I want to have just two phone numbers, one for business, and one for pleasure. I want both of them to follow me intelligently from my desk phone to my mobile to my home phone. After work, I want calls to the business number to go to voicemail, or to someone else who may be working at that hour. Voicemails should show up in my work and home email inbox, but disappear from work if I listen and delete at home, and vice-versa. I want the option to tailor my outgoing message to the caller based on caller ID and contact groupings, with the options for how to contact me tailored accordingly. Perhaps I don’t want anyone who calls to be allowed to leave me a message. Call handling in general should be tailored not just for what number was dialed, but who was doing the dialing, so that important clients who call me when I’m away from the office will get someone live who can assist them. Speech to text should be an option, either for me to have voicemail converted to sms or email, or at the caller’s option to send me a sms. When listening to a voice mail or reading an email/text, I should be presented with all the options of how to reconnect with the other party. Oh, and since we’re going to need presence information for all this, which was basically invented for Instant Messaging, we’ll have some of that too. People I like should be able to have their IM’s turned into text messages, which I can reply to without doing anything different than a regular SMS. Please, please mobile carriers, erase the lines which divide SMS, MMS and email. I want all three of them to work and act just the same. Pick the transport mechanism based on the address and content if you must, but as a user, I don’t need the distinction any more.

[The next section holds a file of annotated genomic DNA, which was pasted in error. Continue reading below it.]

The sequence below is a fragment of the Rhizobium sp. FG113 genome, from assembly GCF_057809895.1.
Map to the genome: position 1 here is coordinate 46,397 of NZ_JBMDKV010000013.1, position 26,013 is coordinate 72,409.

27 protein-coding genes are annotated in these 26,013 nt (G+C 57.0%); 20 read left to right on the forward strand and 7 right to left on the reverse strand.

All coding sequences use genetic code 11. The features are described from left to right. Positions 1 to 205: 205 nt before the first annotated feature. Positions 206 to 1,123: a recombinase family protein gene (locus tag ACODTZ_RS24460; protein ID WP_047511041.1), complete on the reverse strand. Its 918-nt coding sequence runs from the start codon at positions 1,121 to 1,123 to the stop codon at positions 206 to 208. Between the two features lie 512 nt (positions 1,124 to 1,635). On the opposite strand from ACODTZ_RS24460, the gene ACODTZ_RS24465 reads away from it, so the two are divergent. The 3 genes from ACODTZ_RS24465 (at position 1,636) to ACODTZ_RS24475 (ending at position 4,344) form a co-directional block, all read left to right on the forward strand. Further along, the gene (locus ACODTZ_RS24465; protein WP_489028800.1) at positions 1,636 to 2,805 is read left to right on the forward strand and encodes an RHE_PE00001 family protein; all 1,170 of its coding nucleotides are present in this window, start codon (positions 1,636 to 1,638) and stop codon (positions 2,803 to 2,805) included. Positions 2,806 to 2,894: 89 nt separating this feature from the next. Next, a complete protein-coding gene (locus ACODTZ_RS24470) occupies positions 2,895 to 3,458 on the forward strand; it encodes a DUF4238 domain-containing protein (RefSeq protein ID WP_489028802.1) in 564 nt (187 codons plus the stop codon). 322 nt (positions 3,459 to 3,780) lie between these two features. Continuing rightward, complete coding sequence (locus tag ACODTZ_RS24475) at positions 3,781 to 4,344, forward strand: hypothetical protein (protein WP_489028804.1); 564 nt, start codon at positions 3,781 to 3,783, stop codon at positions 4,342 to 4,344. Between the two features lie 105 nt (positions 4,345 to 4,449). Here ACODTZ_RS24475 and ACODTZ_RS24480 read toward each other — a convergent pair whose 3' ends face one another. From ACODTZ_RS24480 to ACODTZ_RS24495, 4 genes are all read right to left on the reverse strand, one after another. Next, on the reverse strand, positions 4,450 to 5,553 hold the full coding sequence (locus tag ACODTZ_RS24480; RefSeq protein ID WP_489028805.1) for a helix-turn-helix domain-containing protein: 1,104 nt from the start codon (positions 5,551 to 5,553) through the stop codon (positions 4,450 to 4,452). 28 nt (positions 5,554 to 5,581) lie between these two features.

And all my wishes will come true, when purple pigs fly to the moon. Mobile carriers don’t want to pay what it would cost to develop these types of features, because they don’t see a way to charge me each time I use them. Nobody else can make much headway without their cooperation. Maybe some Android developer will come up with some of this stuff. Be interesting to see if it would be allowed to stay in the marketplace.

Alexander says:

Everyone hates the phone co

Voice mail on pots is doomed primarily due to the overwhelming quantity of telemarketing calls, even if you are on the ncl. Voice mail on cell is headed in the same direction even though the teleM is not suuposed to spam cell. Visual voicemail is for those who have fancy phones and do not mind paying a lot, not sure that will last.